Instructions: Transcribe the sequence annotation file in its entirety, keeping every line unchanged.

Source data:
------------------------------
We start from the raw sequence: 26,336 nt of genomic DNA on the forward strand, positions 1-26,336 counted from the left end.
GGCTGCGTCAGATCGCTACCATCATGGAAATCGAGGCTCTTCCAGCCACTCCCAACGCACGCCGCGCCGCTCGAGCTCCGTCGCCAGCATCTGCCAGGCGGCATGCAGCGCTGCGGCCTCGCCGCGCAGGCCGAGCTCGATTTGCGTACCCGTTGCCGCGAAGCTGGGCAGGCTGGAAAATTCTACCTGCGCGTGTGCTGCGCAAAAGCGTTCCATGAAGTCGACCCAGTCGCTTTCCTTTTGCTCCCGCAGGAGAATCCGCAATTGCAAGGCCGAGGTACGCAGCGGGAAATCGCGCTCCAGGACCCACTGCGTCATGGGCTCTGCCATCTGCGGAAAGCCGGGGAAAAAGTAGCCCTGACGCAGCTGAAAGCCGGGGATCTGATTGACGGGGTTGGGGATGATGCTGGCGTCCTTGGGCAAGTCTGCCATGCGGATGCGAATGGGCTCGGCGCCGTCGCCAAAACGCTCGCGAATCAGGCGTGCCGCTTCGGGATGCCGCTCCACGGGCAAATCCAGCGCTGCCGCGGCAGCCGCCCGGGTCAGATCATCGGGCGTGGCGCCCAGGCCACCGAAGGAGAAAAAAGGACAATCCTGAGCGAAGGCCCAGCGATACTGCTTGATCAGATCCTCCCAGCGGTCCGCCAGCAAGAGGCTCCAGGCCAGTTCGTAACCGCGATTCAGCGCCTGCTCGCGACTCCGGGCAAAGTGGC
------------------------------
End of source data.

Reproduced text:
We start from the raw sequence: 26,336 nt of genomic DNA on the forward strand, positions 1-26,336 counted from the left end.
GGCTGCGTCAGATCGCTACCATCATGGAAATCGAGGCTCTTCCAGCCACTCCCAACGCACGCCGCGCCGCTCGAGCTCCGTCGCCAGCATCTGCCAGGCGGCATGCAGCGCTGCGGCCTCGCCGCGCAGGCCGAGCTCGATTTGCGTACCCGTTGCCGCGAAGCTGGGCAGGCTGGAAAATTCTACCTGCGCGTGTGCTGCGCAAAAGCGTTCCATGAAGTCGACCCAGTCGCTTTCCTTTTGCTCCCGCAGGAGAATCCGCAATTGCAAGGCCGAGGTACGCAGCGGGAAATCGCGCTCCAGGACCCACTGCGTCATGGGCTCTGCCATCTGCGGAAAGCCGGGGAAAAAGTAGCCCTGACGCAGCTGAAAGCCGGGGATCTGATTGACGGGGTTGGGGATGATGCTGGCGTCCTTGGGCAAGTCTGCCATGCGGATGCGAATGGGCTCGGCGCCGTCGCCAAAACGCTCGCGAATCAGGCGTGCCGCTTCGGGATGCCGCTCCACGGGCAAATCCAGCGCTGCCGCGGCAGCCGCCCGGGTCAGATCATCGGGCGTGGCGCCCAGGCCACCGAAGGAGAAAAAAGGACAATCCTGAGCGAAGGCCCAGCGATACTGCTTGATCAGATCCTCCCAGCGGTCCGCCAGCAAGAGGCTCCAGGCCAGTTCGTAACCGCGATTCAGCGCCTGCTCGCGACTCCGGGCAAAGTGGC